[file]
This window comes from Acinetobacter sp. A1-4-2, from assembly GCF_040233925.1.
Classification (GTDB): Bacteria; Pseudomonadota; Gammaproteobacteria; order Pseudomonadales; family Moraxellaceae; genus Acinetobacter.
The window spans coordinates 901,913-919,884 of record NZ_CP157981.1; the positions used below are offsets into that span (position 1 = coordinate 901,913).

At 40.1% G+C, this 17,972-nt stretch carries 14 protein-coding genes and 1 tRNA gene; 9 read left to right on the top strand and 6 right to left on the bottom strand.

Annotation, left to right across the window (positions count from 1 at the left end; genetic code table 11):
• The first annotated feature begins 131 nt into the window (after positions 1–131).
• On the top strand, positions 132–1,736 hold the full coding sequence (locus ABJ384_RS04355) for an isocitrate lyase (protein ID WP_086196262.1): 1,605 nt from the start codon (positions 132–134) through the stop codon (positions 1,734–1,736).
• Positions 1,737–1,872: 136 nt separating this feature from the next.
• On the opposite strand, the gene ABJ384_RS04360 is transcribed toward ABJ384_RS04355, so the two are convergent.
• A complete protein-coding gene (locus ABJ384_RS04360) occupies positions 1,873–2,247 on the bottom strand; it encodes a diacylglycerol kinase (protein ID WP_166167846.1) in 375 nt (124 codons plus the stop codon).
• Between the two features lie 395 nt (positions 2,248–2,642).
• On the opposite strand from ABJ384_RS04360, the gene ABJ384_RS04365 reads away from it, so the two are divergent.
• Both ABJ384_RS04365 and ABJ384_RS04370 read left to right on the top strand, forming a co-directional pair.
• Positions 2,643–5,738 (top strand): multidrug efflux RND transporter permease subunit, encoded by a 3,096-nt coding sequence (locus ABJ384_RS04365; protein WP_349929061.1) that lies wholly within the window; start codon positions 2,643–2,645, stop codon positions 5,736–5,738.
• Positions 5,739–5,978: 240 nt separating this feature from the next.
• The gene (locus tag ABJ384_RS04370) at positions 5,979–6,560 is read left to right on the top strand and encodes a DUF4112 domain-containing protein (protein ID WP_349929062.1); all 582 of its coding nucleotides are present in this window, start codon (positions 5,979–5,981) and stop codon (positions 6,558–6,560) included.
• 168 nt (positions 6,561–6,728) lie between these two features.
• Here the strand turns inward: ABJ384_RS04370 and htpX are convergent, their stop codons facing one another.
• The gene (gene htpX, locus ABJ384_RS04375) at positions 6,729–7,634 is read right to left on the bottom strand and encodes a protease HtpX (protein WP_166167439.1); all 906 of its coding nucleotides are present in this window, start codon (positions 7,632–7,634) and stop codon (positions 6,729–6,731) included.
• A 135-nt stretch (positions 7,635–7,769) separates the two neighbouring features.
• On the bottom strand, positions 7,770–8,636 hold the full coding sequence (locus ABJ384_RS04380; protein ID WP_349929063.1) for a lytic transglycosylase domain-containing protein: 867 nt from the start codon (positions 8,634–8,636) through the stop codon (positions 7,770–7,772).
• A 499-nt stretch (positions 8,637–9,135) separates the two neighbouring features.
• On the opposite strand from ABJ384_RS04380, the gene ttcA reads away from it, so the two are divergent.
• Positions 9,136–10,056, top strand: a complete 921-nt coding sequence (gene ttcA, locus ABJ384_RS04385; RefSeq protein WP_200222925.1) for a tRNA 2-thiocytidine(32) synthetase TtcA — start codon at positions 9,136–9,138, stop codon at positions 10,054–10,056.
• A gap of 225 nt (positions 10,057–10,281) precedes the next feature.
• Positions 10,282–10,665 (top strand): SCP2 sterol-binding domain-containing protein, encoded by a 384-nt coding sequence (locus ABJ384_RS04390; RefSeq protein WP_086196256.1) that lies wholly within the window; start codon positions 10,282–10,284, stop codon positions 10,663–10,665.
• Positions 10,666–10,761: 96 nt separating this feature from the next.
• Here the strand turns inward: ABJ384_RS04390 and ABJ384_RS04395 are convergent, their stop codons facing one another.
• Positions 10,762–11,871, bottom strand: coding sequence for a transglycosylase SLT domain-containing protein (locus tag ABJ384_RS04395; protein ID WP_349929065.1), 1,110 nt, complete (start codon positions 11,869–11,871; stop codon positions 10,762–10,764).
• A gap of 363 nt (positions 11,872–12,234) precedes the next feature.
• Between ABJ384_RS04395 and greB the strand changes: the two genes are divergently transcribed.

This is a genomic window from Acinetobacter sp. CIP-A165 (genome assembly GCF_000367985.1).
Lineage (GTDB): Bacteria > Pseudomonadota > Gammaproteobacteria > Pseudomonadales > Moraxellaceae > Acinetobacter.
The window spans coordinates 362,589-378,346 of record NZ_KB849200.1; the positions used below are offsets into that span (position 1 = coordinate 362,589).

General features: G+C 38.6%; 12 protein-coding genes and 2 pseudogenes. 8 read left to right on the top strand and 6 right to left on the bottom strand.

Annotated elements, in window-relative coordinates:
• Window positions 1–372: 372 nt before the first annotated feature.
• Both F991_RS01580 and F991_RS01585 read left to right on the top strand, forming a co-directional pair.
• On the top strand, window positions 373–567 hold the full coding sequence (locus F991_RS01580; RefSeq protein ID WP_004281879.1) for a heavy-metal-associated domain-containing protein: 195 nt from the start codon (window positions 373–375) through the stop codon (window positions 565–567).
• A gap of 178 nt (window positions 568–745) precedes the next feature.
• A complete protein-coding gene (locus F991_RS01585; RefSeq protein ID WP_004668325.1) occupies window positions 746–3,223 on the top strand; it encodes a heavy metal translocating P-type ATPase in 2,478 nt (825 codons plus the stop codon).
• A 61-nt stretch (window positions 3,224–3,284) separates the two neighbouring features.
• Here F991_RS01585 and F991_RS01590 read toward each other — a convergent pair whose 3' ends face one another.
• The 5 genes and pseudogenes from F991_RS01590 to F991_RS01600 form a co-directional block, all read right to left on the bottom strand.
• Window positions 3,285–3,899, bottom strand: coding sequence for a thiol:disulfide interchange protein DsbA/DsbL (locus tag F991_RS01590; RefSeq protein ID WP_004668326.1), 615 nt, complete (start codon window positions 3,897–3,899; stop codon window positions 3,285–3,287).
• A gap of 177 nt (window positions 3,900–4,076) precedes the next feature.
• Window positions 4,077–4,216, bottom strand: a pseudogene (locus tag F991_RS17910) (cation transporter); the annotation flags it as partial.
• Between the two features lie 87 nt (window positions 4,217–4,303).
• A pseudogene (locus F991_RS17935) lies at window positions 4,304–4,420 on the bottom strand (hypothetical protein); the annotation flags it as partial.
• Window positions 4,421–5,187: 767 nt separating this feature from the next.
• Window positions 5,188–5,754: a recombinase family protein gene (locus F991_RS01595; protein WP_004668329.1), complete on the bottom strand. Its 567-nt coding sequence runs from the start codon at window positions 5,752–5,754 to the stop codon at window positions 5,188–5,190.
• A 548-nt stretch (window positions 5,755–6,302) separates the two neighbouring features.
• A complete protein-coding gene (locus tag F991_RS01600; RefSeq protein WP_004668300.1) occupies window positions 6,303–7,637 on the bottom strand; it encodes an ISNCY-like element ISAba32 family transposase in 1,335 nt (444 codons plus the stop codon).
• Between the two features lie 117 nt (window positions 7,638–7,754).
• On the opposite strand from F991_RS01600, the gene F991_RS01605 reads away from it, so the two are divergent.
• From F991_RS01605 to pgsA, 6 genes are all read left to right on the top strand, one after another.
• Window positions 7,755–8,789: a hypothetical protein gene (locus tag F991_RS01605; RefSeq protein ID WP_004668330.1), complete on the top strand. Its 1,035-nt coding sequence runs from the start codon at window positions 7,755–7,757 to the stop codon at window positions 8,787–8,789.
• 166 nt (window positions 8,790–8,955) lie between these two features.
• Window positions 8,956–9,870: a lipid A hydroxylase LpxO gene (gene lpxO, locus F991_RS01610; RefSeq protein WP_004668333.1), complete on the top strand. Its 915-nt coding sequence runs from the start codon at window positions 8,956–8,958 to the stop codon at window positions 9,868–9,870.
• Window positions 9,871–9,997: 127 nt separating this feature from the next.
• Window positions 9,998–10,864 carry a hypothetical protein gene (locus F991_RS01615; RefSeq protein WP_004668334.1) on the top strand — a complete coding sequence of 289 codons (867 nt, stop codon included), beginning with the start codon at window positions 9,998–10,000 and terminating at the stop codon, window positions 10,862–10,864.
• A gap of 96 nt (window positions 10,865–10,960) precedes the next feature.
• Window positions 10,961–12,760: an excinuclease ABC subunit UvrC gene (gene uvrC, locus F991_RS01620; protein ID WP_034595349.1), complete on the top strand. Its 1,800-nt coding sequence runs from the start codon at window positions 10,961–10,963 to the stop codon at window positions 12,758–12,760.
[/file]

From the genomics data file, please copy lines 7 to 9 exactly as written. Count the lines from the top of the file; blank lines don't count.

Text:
• On the top strand, positions 132–1,736 hold the full coding sequence (locus ABJ384_RS04355) for an isocitrate lyase (protein ID WP_086196262.1): 1,605 nt from the start codon (positions 132–134) through the stop codon (positions 1,734–1,736).
• Positions 1,737–1,872: 136 nt separating this feature from the next.
• On the opposite strand, the gene ABJ384_RS04360 is transcribed toward ABJ384_RS04355, so the two are convergent.